If a traditional lender rejects an independent contractor’s application, fintech may be the answer. With an alternative lender, you could have the money deposited in your account in under 24 hours.

While banks require a credit score of at least the high 600s, most fintech lenders have options for all credit scores. To qualify, you normally need to generate around $120,000 in annual sales.

Alternative lenders will only need to see bank statements and potentially a tax return, instead of all the other documents a traditional lender will ask for.

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How to Qualify for a Contractor Loan

Qualifying for construction loans means having a personal credit score of at least the high 600s. It also means producing a home appraisal.

You will have to submit a construction plan, to assure the lender. And you will have to put up a down payment. Often, the down payment must be 20% or more.

You will need to find a licensed builder. Any mortgage loan officer is going to want to know that the builder in charge of the project has the expertise to complete the job. If you know people who have built their own homes, ask for recommendations.

Or turn to the NAHB directory of local home builders’ associations to find contractors in your area. Just like comparing multiple existing homes before buying one, it’s wise to compare different builders to find the perfect combination of price and expertise to fit your needs.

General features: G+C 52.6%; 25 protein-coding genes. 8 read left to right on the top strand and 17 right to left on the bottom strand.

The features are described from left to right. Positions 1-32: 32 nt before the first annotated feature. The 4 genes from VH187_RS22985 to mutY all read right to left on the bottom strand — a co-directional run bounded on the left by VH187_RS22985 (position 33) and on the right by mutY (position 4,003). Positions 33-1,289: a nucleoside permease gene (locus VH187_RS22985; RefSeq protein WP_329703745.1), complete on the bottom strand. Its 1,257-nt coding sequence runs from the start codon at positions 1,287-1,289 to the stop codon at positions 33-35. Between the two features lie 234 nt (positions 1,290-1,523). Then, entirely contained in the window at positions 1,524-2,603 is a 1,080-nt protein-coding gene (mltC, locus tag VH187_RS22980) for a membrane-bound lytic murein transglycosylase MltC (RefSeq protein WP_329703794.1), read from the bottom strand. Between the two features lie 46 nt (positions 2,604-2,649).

A lender will likely ask for a contract with your builder that includes detailed pricing and plans for the project. Make sure to have references for your builder and any necessary proof of their business credentials.

It is also likely that you would need to provide many of the same financial documents as you would for a traditional mortgage or an SBA loan, such as pay stubs and tax statements.

Make sure to get homeowners insurance. Even though you do not live in the home yet, your lender will likely require a prepaid homeowners insurance policy which includes builder’s risk coverage.

This way, if the building is damaged or destroyed during the construction process, you are protected.


With strict limitations on using construction loans and frequent inspections, these loans can be less flexible than other types of financing.

For short-term capital needs, a business line of credit or cash flow financing are probably better options. And for a small business owner with good personal credit, an SBA loan like a 7(a) or 504 would most likely be a more flexible choice.

About the author 

Janet Gershen-Siegel

Janet Gershen-Siegel is the seasoned Finance Writer and a former content manager at Credit Suite. She has been admitted to practice law for over 30 years, with a focus on litigation and product liability, and is a published author, with writing credits at Entrepreneur, FedSmith.com and BusinessingMag.com.

She has a BA in Philosophy from Boston University, a JD from the Delaware Law School of Widener University, and a MS in Interactive Media (Social Media) from Quinnipiac University.

She regularly writes for Credit Suite, which helps businesses improve Fundability™, build credit, and get approved for loans and credit lines.

Her specialties: business credit, business credit cards, business funding, crowdfunding, and law